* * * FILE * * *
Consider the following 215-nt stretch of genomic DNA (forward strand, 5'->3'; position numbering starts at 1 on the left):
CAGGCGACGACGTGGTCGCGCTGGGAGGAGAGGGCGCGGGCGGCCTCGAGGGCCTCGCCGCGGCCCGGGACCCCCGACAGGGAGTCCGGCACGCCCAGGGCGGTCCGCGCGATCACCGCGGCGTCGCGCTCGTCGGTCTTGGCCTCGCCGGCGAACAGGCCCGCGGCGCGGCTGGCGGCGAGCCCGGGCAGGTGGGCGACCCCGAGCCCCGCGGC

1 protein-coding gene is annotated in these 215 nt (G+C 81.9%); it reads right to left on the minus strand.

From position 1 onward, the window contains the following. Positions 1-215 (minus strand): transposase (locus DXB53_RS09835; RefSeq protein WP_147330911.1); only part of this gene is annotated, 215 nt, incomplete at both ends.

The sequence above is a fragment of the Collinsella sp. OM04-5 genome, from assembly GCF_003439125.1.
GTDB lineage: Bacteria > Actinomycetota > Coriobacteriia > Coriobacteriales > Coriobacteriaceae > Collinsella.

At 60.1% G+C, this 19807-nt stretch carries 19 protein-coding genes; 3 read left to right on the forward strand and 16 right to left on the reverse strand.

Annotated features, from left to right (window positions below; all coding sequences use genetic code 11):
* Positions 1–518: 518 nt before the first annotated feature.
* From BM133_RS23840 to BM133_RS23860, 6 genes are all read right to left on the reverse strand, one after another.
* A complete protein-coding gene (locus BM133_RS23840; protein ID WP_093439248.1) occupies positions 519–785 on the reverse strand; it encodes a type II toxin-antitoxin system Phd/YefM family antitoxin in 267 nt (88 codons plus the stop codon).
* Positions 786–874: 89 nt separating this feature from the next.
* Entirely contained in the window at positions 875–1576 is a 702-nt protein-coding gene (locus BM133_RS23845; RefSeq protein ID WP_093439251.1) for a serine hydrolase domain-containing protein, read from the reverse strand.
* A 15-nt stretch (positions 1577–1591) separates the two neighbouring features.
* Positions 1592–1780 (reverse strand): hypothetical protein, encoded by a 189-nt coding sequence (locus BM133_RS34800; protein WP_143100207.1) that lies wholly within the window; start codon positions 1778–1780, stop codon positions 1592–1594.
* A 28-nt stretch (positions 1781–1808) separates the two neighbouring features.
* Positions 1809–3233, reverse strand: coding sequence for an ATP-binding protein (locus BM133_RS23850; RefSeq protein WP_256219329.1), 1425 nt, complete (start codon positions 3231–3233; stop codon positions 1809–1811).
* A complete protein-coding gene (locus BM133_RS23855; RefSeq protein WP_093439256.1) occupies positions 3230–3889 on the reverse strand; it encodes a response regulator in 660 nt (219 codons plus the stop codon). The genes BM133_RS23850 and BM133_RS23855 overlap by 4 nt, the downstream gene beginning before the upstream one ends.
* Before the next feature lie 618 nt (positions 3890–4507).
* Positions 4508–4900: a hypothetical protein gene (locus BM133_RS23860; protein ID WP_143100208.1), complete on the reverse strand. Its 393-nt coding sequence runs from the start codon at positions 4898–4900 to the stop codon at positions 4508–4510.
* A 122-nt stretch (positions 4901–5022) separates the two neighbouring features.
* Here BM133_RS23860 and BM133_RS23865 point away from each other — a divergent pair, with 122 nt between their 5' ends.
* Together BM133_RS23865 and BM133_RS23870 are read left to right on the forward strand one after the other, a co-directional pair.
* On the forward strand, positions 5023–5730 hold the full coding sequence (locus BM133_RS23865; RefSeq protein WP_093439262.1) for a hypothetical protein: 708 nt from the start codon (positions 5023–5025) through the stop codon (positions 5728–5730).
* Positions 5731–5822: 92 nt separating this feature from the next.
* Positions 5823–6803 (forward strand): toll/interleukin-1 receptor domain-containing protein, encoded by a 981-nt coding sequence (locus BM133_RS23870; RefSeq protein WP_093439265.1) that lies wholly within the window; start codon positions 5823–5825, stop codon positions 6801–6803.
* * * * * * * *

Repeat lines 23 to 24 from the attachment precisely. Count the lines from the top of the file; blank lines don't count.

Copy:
* Together BM133_RS23865 and BM133_RS23870 are read left to right on the forward strand one after the other, a co-directional pair.
* On the forward strand, positions 5023–5730 hold the full coding sequence (locus BM133_RS23865; RefSeq protein WP_093439262.1) for a hypothetical protein: 708 nt from the start codon (positions 5023–5025) through the stop codon (positions 5728–5730).